My therapist’s approach of holding all the possibilities and not deciding on one too soon was, although initially frustrating, ultimately very helpful for me, especially regarding my complex and fluid gender identity. Regarding my mental health, it was also somewhat amusing, as my therapist told me to defer to my (also new) psychiatrist about diagnosis, and my psychiatrist, when I brought up the issue, then asked me what my therapist thought! My mind likes to categorize and to know things with certainty, so my care team’s disinclination to settle on a diagnosis irritated me, but eventually I found this approach liberating. It doesn’t matter how I label my “condition.” What’s more important is that I understand my personal needs and tendencies and develop my ability to respond to challenging circumstances, whether they arise internally or externally. Rather than a taxonomy of the mind, I need a physics of my psyche.
I’ve been fascinated with modern psychoanalytic theory as a way of more deeply understanding the idiosyncratic workings of my bodymind. I feel that its language of ego defenses, transference relations, and other psychological “forces” better clarifies for me the logic of my psychology than do the DSM’s myriad checklists of symptoms. Yet I also have many critiques of it, including its Eurocentrism and the fact that much psychoanalytic literature has deeply embedded in it a binaristic conception of gender. Thus I long for access to other alternatives to mainstream psychiatry as well, including the healing practices of my Chinese heritage, deeply rooted in a philosophy of yin and yang. I was actually initially hesitant to seek a psychiatrist, as I believed that I was experiencing a spiritual crisis that would lead to positive transformation. Why are such perspectives, which strive not just to get rid of distress but rather to make meaning from intense experiences, so often dismissed and neglected in conventional healthcare?
It’s not that the biomedical model has nothing to give people: many people have had their lives profoundly changed for the better by appropriate diagnoses, medications, and therapies, and I want people to have access to that sort of care if that is what they desire. But Western psychiatry (including psychoanalytic traditions) has done a lot of harm to people, especially when it is forced upon people as their “only” option. People’s experiences are wildly diverse, and only a diversity of options can do justice to our differing needs.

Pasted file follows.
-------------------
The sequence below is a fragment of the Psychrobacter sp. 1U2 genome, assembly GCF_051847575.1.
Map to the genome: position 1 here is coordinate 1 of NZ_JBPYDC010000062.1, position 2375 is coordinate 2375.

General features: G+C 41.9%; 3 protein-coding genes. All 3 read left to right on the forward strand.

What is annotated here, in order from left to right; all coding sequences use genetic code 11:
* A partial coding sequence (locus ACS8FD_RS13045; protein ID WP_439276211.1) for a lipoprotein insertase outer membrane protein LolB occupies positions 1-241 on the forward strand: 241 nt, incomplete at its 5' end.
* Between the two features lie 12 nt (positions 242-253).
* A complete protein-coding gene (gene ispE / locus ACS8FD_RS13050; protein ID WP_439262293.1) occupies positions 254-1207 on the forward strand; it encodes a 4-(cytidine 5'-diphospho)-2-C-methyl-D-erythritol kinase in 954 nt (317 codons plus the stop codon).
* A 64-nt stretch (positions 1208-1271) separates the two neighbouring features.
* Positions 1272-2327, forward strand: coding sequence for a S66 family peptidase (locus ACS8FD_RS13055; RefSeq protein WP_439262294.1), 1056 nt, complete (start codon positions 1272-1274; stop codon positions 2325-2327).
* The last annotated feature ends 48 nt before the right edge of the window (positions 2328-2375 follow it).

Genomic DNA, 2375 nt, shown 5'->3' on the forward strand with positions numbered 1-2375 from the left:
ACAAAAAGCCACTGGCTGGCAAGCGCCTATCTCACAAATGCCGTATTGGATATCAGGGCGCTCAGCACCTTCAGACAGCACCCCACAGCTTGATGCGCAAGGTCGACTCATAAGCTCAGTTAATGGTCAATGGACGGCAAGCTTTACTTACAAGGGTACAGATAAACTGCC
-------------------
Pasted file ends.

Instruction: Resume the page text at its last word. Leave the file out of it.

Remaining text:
I’m hoping to get off my psych meds soon, having already largely tapered them down over several months, as I have become exasperated with the side effects and no longer think that the potential benefits outweigh the costs. (Also, I want to eat grapefruit again!) If later it seems that I would significantly benefit from medication, I would reconsider then. I’ve just started with a new therapist (since my previous one was affiliated with my college’s counseling services, and I just graduated), and I feel optimistic with them. They are non-binary and specialize in somatic experiencing therapy, which might help me to “get out of my head” as well as to process trauma that I carry in my body. I am working on creating a Madness map for myself in order to identify strategies to navigate distress, crisis, and extreme states. One goal I have is to avoid ever going to a psych hospital again by cataloging ahead of time other options for support and safety, including the long-term practice of mutual aid, that are less expensive and traumatizing and more conducive to healing for myself and for those I am connected to.